Since the pandemic, attitudes to flexible and hybrid working have changed among both employers and employees. However, there are also considerable challenges. 

We should probably not be surprised by this. The change in the numbers working from home has been enormous. In one of the Freakonomics Radio podcast episodes, Nicholas Bloom, professor of economics at Stanford University, commented that working from home was doubling about every 15 years before the pandemic. We have therefore seen around 50 years of progress compressed into a mere two years during the pandemic. 

It is interesting to see how companies are embracing the challenge. We caught up with a product manager at one medium-sized global company to talk hybrid working in the wake of the pandemic.

What was your company’s attitude to remote working before COVID? 

Remote working was allowed in some locations, typically for one day a week. However, it was not really widespread. I work in Belgium, but report into a team in the US, so I already had a lot of conference calls and engagement with colleagues there. There was no real need for me to be in the office, but I used to be there every day. Post-COVID, we can choose whether we go back to the office. I’m currently working from home, which I really enjoy. However, some teams, especially in R&D, have agreed a policy of working from home three days a week, and being together in the office for two days each week.

Have views changed about hybrid working?

I think many people have realised that we don’t need to be in the office to do our jobs. There are fewer physical meetings, meaning less business travel. Our participation in external events has also radically reduced. To compensate for this during the pandemic, we organised a lot of webinars and participated in many online events. It’s interesting that this year, we are finding that people are no longer interested in attending virtual events. They want to return to face-to-face industry and marketing events, but business travel is still restricted, and the presumption is that meetings will be virtual unless it’s absolutely necessary to meet face-to-face.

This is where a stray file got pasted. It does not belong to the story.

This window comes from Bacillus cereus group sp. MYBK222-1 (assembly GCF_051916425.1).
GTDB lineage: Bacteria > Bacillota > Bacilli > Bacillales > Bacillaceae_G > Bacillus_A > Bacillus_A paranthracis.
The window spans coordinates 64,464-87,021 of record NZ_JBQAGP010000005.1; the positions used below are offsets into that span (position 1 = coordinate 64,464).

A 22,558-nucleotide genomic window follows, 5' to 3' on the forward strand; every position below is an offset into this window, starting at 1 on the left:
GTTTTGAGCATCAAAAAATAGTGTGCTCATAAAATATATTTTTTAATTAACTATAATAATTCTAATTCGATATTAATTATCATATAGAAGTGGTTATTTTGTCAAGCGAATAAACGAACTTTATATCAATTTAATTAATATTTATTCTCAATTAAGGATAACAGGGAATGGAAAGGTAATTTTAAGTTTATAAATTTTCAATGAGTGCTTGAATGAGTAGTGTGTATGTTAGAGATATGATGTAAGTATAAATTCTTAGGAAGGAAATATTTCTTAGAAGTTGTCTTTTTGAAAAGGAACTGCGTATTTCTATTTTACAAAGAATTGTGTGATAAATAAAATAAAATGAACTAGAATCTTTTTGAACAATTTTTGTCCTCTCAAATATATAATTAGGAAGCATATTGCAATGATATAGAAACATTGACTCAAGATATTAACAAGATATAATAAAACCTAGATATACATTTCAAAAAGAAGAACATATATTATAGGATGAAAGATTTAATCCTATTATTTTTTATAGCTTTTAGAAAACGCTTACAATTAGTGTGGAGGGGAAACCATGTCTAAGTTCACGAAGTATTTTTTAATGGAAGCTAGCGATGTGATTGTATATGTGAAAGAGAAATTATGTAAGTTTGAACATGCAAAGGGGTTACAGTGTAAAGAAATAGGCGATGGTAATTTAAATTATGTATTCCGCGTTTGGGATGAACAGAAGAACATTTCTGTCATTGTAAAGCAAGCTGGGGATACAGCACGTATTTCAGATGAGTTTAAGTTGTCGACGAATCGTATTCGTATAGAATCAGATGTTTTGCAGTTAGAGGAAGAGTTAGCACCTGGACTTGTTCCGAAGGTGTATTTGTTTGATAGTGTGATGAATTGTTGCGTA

How did your company invest in technology to help employees work effectively and comfortably from home?

No, not really. Before the pandemic, we were already using Teams, so there was no change. There wasn’t a big investment in hardware for employees. We were allowed to take our monitors home, but other than that, we got no additional facilities. My feeling is that the company could have made a bit more of providing support, and also of adapting virtual meetings to build and maintain relationships, but generally everyone seems reasonably happy.

Now that the company has shifted significantly towards hybrid working, are people making more effort to stay connected?

I don’t think much has changed, really. The company has always engaged with employees virtually, through emails and video newsletters. It is now encouraging people to come to the office, but other than that, I don’t think there are any significant changes in communication. I have seen a bit of a change in the role of the office, though, which has become a place to go and meet others, rather than to get work done.

Have your working behaviours changed much in the past few years as a result of working from home most of the time?

My days have become more flexible, and I have a better work–life balance. All my meetings are scheduled in the afternoon and evening because of my US colleagues, which is the same as before. However, pre-pandemic, I was going into the office every day for 9am and then working late. I feel more relaxed and in control now. I get most of my work done in the mornings and run any personal errands, and then do calls in the afternoons and evenings. I don’t mind working late, because I don’t have to drive home. 

How has the overall, this shift towards a more hybrid approach has affected the company’s productivity?

Our financial results have improved, so there hasn’t been a negative impact. I haven’t seen any discussion about the impact on the company, or on individual performance, although I feel I’m happier and more productive. That said, in terms of career progression, I do very much appreciate chances to meet senior people face-to-face.